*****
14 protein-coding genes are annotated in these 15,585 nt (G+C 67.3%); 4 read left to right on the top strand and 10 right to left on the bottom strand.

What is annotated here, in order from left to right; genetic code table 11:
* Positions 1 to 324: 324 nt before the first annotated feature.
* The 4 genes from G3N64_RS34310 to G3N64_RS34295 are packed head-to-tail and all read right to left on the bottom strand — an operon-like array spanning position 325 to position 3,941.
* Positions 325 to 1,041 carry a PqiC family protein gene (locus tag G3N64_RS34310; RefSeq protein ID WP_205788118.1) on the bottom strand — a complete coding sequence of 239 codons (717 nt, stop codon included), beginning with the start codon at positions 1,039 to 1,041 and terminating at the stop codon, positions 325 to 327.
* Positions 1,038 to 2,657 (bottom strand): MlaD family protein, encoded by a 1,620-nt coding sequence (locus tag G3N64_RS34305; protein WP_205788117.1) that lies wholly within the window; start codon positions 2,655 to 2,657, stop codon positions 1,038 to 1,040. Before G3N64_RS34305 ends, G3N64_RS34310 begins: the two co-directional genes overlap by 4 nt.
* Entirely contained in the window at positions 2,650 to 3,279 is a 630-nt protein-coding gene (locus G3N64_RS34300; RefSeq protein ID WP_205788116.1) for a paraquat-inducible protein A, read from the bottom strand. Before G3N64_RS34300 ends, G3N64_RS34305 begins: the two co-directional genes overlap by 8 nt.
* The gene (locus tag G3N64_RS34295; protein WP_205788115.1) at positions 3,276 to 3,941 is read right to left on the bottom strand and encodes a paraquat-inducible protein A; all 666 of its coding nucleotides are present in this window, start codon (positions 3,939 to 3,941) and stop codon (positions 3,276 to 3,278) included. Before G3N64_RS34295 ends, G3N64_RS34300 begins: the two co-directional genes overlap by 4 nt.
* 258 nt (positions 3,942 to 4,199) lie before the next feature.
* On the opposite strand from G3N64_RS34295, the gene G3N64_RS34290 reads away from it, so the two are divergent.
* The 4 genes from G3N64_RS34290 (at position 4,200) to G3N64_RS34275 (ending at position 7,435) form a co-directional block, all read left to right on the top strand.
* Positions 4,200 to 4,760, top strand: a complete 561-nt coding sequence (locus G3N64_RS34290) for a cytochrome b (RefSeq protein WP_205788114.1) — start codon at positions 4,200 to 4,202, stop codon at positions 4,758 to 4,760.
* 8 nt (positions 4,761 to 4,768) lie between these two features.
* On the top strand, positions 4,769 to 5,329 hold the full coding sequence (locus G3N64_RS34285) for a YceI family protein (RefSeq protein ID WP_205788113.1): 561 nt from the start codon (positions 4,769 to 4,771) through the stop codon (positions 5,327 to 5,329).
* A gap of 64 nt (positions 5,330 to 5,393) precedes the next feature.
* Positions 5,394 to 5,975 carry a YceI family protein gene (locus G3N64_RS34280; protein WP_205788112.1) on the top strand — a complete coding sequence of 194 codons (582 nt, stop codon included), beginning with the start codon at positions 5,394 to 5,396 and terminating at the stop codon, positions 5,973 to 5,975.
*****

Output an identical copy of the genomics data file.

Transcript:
14 protein-coding genes are annotated in these 15,585 nt (G+C 67.3%); 4 read left to right on the top strand and 10 right to left on the bottom strand.

What is annotated here, in order from left to right; genetic code table 11:
* Positions 1 to 324: 324 nt before the first annotated feature.
* The 4 genes from G3N64_RS34310 to G3N64_RS34295 are packed head-to-tail and all read right to left on the bottom strand — an operon-like array spanning position 325 to position 3,941.
* Positions 325 to 1,041 carry a PqiC family protein gene (locus tag G3N64_RS34310; RefSeq protein ID WP_205788118.1) on the bottom strand — a complete coding sequence of 239 codons (717 nt, stop codon included), beginning with the start codon at positions 1,039 to 1,041 and terminating at the stop codon, positions 325 to 327.
* Positions 1,038 to 2,657 (bottom strand): MlaD family protein, encoded by a 1,620-nt coding sequence (locus tag G3N64_RS34305; protein WP_205788117.1) that lies wholly within the window; start codon positions 2,655 to 2,657, stop codon positions 1,038 to 1,040. Before G3N64_RS34305 ends, G3N64_RS34310 begins: the two co-directional genes overlap by 4 nt.
* Entirely contained in the window at positions 2,650 to 3,279 is a 630-nt protein-coding gene (locus G3N64_RS34300; RefSeq protein ID WP_205788116.1) for a paraquat-inducible protein A, read from the bottom strand. Before G3N64_RS34300 ends, G3N64_RS34305 begins: the two co-directional genes overlap by 8 nt.
* The gene (locus tag G3N64_RS34295; protein WP_205788115.1) at positions 3,276 to 3,941 is read right to left on the bottom strand and encodes a paraquat-inducible protein A; all 666 of its coding nucleotides are present in this window, start codon (positions 3,939 to 3,941) and stop codon (positions 3,276 to 3,278) included. Before G3N64_RS34295 ends, G3N64_RS34300 begins: the two co-directional genes overlap by 4 nt.
* 258 nt (positions 3,942 to 4,199) lie before the next feature.
* On the opposite strand from G3N64_RS34295, the gene G3N64_RS34290 reads away from it, so the two are divergent.
* The 4 genes from G3N64_RS34290 (at position 4,200) to G3N64_RS34275 (ending at position 7,435) form a co-directional block, all read left to right on the top strand.
* Positions 4,200 to 4,760, top strand: a complete 561-nt coding sequence (locus G3N64_RS34290) for a cytochrome b (RefSeq protein WP_205788114.1) — start codon at positions 4,200 to 4,202, stop codon at positions 4,758 to 4,760.
* 8 nt (positions 4,761 to 4,768) lie between these two features.
* On the top strand, positions 4,769 to 5,329 hold the full coding sequence (locus G3N64_RS34285) for a YceI family protein (RefSeq protein ID WP_205788113.1): 561 nt from the start codon (positions 4,769 to 4,771) through the stop codon (positions 5,327 to 5,329).
* A gap of 64 nt (positions 5,330 to 5,393) precedes the next feature.
* Positions 5,394 to 5,975 carry a YceI family protein gene (locus G3N64_RS34280; protein WP_205788112.1) on the top strand — a complete coding sequence of 194 codons (582 nt, stop codon included), beginning with the start codon at positions 5,394 to 5,396 and terminating at the stop codon, positions 5,973 to 5,975.